Those are Bromeliads.
And, obviously, Mr Roach here has to inspect them for any kind of
hitchhikers because, obviously, we do get them.
And just going to inspect them and make sure that he doesn't have
anything that we're importing.
A good home for them to hitchhike.
A good place because this water usually sits in the centre.
Well, we find snails, we find snakes, we find lizards.
Not here, so far, so that's good.
A pretty good shipment so far. So let's keep it that way.
I hope it stays that way.
-Saves Jerry some money.
-Saves Jerry some money.
-So, Jerry and I have known each other for 27 years.
He actually brought me over to the Caribbean.
We met in Bristol, for my job interview,
and I came over and I was his assistant in one of the hotels here.
We're both born in Bristol.
No, I was born in Oxford.
Oh, well, excuse me.
Oh. I was raised pretty much in Cornwall and went to school in
Devon, which is why I'm a South West mutt.
You still get the old "Rrr," out of me occasionally.
As long as Anna's happy, we're happy.
She's a good customer.
I'm a very good customer, Jerry Brown, don't you forget that.
Very good shipment, I think.
Pretty good plants.
My concerns early on have not been borne out.
I'd say we're very happy.
It's been a week since the National Trust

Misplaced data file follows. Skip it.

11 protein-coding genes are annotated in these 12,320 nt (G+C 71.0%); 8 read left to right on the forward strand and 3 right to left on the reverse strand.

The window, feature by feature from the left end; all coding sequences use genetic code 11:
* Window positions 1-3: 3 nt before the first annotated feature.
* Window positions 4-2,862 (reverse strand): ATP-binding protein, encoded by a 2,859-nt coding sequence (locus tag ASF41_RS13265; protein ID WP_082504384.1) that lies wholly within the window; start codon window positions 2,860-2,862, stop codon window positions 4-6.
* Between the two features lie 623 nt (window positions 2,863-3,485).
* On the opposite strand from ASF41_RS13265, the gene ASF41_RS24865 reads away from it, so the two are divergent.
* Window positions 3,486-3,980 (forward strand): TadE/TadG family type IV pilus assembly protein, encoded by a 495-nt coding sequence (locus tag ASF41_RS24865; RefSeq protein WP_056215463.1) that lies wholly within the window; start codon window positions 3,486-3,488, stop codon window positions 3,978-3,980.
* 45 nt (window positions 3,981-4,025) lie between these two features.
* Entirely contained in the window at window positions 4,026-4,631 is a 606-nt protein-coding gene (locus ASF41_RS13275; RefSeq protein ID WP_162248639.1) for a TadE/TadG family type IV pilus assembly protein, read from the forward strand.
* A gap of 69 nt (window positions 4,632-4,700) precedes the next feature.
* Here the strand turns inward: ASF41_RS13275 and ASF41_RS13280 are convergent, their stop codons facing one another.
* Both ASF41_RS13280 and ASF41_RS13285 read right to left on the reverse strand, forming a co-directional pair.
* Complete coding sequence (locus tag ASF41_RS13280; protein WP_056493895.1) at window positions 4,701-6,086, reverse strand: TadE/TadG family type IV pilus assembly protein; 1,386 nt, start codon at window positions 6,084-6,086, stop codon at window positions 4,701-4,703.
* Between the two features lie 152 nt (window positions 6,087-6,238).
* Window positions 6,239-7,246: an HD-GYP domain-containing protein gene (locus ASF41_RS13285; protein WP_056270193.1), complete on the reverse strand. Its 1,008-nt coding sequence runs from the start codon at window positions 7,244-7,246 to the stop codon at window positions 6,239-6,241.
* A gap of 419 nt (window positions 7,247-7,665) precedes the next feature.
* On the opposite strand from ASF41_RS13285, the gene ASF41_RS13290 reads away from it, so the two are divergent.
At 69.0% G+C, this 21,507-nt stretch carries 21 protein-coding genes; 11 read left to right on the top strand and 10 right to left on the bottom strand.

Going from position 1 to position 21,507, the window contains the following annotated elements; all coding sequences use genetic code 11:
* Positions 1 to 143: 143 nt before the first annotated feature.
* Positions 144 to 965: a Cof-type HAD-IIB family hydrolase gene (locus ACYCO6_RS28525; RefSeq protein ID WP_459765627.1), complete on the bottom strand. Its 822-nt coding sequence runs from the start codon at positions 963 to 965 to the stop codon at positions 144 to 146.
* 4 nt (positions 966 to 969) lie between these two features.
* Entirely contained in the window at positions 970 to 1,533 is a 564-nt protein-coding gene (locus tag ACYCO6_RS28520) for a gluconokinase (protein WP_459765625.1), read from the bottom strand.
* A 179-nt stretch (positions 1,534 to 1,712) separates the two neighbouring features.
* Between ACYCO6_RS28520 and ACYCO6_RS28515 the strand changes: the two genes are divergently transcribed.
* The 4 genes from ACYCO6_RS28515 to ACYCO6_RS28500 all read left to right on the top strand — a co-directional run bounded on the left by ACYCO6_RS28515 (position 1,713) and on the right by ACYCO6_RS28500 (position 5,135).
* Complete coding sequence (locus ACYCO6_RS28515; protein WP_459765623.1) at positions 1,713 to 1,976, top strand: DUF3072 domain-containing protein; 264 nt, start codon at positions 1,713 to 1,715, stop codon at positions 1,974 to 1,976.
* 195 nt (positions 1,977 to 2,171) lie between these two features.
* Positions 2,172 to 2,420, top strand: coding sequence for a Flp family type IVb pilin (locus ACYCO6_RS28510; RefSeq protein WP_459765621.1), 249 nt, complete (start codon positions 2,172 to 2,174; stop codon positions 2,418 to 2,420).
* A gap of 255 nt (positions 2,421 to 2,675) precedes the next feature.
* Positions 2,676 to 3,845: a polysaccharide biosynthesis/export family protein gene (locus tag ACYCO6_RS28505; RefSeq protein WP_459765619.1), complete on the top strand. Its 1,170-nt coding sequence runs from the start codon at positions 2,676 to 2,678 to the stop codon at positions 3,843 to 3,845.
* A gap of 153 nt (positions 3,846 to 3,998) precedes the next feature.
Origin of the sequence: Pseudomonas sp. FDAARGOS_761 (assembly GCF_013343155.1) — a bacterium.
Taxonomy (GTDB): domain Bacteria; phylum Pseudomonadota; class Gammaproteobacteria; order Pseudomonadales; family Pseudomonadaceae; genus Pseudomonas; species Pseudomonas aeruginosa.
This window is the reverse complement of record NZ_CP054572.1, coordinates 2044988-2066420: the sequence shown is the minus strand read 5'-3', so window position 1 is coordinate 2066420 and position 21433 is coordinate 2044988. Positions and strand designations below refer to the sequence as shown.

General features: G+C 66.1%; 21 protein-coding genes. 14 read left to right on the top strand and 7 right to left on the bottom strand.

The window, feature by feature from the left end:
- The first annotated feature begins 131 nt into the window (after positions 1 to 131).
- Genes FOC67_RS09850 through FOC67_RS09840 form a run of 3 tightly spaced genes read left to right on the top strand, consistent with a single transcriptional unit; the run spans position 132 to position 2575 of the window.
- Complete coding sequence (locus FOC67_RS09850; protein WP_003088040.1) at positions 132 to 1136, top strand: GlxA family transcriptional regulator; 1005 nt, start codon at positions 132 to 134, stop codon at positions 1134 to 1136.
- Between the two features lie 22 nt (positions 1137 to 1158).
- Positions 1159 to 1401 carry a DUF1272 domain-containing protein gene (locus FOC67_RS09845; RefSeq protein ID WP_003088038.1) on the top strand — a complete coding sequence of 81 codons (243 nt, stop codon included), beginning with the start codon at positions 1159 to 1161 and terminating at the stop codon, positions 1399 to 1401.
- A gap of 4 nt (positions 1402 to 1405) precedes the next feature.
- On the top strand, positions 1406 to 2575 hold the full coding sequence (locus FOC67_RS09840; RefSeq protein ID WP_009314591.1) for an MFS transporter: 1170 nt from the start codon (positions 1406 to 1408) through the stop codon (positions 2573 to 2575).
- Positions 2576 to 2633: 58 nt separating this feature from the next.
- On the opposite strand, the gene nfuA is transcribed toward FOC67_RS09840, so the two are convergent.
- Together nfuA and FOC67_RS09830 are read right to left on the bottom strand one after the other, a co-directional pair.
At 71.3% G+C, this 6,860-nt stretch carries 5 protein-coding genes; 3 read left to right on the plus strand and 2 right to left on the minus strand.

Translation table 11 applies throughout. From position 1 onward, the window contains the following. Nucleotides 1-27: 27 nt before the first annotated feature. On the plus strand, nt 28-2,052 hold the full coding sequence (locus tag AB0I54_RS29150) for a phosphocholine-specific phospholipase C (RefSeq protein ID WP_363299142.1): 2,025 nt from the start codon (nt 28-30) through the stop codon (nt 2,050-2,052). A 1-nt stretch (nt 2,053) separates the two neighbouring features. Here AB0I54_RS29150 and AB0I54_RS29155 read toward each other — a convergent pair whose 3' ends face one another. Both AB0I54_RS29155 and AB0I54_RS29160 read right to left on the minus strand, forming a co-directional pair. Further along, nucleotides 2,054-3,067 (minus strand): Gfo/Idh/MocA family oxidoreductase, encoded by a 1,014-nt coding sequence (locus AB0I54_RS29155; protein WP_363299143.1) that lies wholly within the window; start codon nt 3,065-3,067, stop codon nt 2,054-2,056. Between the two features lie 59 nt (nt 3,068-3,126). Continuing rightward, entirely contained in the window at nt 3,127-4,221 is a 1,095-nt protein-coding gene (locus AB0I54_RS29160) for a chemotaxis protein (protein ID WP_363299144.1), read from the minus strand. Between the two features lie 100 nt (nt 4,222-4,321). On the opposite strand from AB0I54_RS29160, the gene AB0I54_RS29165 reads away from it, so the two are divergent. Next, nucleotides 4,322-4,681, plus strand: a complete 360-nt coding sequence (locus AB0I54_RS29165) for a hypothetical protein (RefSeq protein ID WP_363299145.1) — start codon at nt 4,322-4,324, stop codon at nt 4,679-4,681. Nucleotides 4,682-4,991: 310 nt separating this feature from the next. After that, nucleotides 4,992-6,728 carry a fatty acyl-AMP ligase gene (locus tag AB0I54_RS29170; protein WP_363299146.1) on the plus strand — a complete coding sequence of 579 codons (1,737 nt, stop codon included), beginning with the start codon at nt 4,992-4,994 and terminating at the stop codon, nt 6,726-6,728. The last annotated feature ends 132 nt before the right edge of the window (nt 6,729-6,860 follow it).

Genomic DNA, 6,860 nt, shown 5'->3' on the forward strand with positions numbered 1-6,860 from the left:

and Fisheries Department joined forces to monitor turtles on Scrub Island.
For Jan and Stuart, it's the day of reckoning for their joint conservation effort.
Yeah, we're heading back over to Scrub.
And we're hoping to catch the turtle back that had the GPS logger put on
-Do you know, the unpredictable factors are...
Nothing is guaranteed, so...
We're hoping that it'll still be there, but we'll see when we get there.
They've got something here.
They've got something?
-What is that?
-Small one. It's a sea turtle, they got it, they got it.
A small one. I don't think it's the one with the log on it, though,
otherwise they would have screamed.
They would have shouted, "Yeah!"
-We've got the one with the GPS logger.
-Can I hug you?
-That's so good.
The guy in the orange shorts over there,
is bringing the one with the logger on it, so that's quite exciting.
Hopefully it hasn't leaked and there will be some interesting data.